In this stock image a nurse is using his stethoscope to check the lung function of a patient in a hospital bed.

Why we could all benefit from thinking like a nurse right now


Amanda Goodman

May is Nurses Month, which honors the nation’s registered nurses through celebrations, education and recognition. And as the country focuses its attention on supporting this critical workforce, there’s also a lot to be learned about the nursing worldview and how, if adopted by non-nurses, we might all get along a bit better.

Heidi Sanborn, a clinical assistant professor and the director of Edson College’s RN-BSN and Concurrent Enrollment programs, recently presented on this topic during a Midday Mindfulness session

During the pandemic, and even before, social media platforms have polarized how many people see and relate to the world around them. As a result, there’s been a growing divide within communities, breeding isolation and distrust.

Sanborn says borrowing from the Nursing Code of Ethics, which is the foundation of the nursing worldview, can help people disrupt this negative cycle. 

“Nurses have been ranked as the most trusted profession for nearly two decades and there’s a reason for that. The nursing dogma that guides our treatment of others and how we practice presence and mindfulness during a crisis could be really beneficial at this moment for non-nurses to explore,” she said.

Learning to adopt this unique way of relating to others can promote a sense of well-being and peace according to Sanborn, who has been applying this to her own life over the last year.

So what is the nursing worldview and how can you incorporate it into your own life? We asked Sanborn, who’s been a nurse for more than two decades, to walk us through it. 

Heidi Sanborn, clinical assistant professor and the director of Edson College’s RN-BSN and Concurrent Enrollment programs poses in a blue top for a headshot.

Heidi Sanborn, DNP, RN, CNE

Question: What is the nursing worldview?

Answer: This really stems from the Nursing Code of Ethics, which is a set of provisions, of expected behavior, that all nurses are obligated to uphold as part of our professional identity. This includes things like practicing with compassion and respect for the inherent dignity, worth and unique attributes of every person. We have a responsibility to advocate for the rights of every patient. 

As nurses, we are expected to set our personal views and values aside and allow the patient’s views and values to become the center of the equation.

There could be a lack of harmony between what I think is right and wrong or how I view the world and how my patients view the world. That is OK. As a nurse, I have to accept that dissonance and set myself aside. I have to really focus on that patient and what they need in order to navigate the health care system in a way that’s most meaningful for them.

It really boils down to this: As a nurse, none of my patients need to understand me. It’s irrelevant in the nurse-to-patient relationship. What is relevant is that I understand the patient. That’s my job and my role as a nurse.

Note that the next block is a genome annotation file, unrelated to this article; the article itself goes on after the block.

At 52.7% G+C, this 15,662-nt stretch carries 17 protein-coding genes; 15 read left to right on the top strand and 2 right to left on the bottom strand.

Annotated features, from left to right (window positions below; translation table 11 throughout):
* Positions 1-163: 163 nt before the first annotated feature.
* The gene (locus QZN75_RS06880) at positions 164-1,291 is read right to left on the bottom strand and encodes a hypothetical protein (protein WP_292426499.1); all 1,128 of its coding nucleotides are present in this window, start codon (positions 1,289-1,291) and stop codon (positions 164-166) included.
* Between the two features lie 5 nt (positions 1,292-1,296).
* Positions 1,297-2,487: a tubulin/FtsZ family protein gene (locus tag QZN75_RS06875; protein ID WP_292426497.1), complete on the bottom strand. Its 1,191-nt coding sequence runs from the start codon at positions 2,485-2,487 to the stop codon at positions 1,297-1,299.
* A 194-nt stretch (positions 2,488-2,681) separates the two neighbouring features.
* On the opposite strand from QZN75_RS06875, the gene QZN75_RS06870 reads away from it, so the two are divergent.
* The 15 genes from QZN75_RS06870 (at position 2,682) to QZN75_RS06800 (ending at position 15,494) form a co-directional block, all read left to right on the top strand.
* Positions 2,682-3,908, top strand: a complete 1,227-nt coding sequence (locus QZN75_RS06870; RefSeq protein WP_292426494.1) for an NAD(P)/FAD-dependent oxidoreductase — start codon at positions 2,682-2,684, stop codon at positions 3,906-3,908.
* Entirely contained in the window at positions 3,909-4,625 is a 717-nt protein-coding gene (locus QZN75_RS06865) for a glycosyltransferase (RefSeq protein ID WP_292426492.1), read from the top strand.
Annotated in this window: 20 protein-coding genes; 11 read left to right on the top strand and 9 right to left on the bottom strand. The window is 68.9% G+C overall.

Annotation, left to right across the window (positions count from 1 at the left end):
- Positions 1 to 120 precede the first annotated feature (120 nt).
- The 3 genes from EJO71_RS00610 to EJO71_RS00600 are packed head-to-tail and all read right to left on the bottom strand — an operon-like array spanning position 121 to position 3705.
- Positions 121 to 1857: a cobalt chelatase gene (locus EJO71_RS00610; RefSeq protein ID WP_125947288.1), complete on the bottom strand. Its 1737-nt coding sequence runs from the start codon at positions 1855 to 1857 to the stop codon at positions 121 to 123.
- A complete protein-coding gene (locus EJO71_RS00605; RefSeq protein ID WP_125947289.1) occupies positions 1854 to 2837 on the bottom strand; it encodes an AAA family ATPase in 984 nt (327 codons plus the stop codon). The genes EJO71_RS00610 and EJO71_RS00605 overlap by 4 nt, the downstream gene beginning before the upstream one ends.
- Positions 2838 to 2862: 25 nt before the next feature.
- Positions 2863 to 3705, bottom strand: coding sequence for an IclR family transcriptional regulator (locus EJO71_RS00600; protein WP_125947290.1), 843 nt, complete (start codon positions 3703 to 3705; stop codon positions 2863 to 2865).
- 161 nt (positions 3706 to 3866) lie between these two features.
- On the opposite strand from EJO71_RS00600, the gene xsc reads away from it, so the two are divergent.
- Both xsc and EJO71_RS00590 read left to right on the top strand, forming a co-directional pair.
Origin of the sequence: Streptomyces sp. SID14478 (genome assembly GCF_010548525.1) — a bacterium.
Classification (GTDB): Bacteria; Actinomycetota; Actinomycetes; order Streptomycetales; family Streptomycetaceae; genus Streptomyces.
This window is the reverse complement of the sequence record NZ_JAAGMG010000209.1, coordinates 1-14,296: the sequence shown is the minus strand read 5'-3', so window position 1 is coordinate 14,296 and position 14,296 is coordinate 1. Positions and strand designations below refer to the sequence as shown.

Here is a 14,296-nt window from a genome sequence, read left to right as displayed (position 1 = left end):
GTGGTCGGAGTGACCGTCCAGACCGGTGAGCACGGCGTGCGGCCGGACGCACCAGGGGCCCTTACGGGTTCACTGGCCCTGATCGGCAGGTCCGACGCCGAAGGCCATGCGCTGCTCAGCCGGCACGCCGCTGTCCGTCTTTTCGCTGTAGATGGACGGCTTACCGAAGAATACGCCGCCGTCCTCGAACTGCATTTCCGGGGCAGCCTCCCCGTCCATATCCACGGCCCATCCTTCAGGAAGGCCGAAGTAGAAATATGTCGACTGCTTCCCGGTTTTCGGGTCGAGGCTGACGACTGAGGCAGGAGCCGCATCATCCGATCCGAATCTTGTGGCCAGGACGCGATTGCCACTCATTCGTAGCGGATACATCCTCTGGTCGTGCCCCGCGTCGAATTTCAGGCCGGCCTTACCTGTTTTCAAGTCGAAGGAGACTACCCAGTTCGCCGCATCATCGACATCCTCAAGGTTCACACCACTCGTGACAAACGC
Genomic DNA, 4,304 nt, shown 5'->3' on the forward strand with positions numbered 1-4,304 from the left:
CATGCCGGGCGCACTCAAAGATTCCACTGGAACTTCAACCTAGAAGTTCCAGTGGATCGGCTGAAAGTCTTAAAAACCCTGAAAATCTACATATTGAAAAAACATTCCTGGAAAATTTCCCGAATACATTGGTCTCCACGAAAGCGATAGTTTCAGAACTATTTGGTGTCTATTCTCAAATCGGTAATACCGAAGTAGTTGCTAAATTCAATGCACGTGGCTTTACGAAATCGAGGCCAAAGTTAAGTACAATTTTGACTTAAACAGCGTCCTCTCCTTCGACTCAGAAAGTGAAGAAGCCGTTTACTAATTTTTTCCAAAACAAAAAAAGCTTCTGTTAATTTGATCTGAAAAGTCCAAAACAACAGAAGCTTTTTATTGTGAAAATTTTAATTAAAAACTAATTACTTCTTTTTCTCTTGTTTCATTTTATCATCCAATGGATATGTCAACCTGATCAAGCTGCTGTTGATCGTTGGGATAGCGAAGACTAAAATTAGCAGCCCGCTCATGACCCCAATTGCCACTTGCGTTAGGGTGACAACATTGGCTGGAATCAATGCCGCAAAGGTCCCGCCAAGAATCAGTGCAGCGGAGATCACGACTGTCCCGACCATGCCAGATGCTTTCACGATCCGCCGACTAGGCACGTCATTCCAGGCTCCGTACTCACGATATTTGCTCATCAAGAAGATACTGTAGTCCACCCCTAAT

Q: Can you give an example of using this philosophy outside a hospital?

A: Let’s use social media as an example since that’s where we’ve seen a lot of division, especially in the last year. If I view everybody that I encounter on Instagram, Facebook or Twitter the way I’m expected to view all of the patients that I encounter, it changes the frame that I have for that person. I step away from judging my neighbor because they voted for somebody or because they don’t believe in something I do, or because they don’t want to get a vaccine based on disinformation — you name it. If I set aside that idea that I’m there to judge, that I’m there to be understood, and I focus more on understanding, it really changes that frame for me.

Q: What are some of the benefits of using this philosophy?

A: By applying this framework to everyday encounters and things that would normally set someone off or stir up anxiety, you can break the negative cycle and find a sense of well-being. 

That is really where the nursing worldview can help. By refocusing on the inherent dignity and worth of others, and their right to live life as they need to live it, we can set aside the need to carry any angst ourselves. It doesn’t solve the deep injustices and disparities that are causing strife in our world, but it does release us from absorbing the anger from negative encounters we have. 

From my own experience, applying this in my personal life has been a really important piece of my own well-being and my own mental stability over the last year. It has helped me find some peace.

Q: Where can people learn more about the nursing worldview and other tools?

A: My Midday Mindfulness session is a great place to start. I cover what we talked about here, but in a lot more depth. Also, I share some of the tools I use to combat compassion fatigue, which is something I can tell you a lot of nurses are dealing with right now. 

My favorite and most portable tool is pranayama, also known as box breathing. You can follow along with an example here. Another tool that I use often is listening to Himalayan singing bowls. I find the vibrations of the bowls replace the feeling of anxiety that builds up in my chest. I meditate to the bowls, along with my favorite guide, Ben Irons. But I don’t need to be meditating for them to help me. I have been known to play them when I’m driving or walking. You should try it!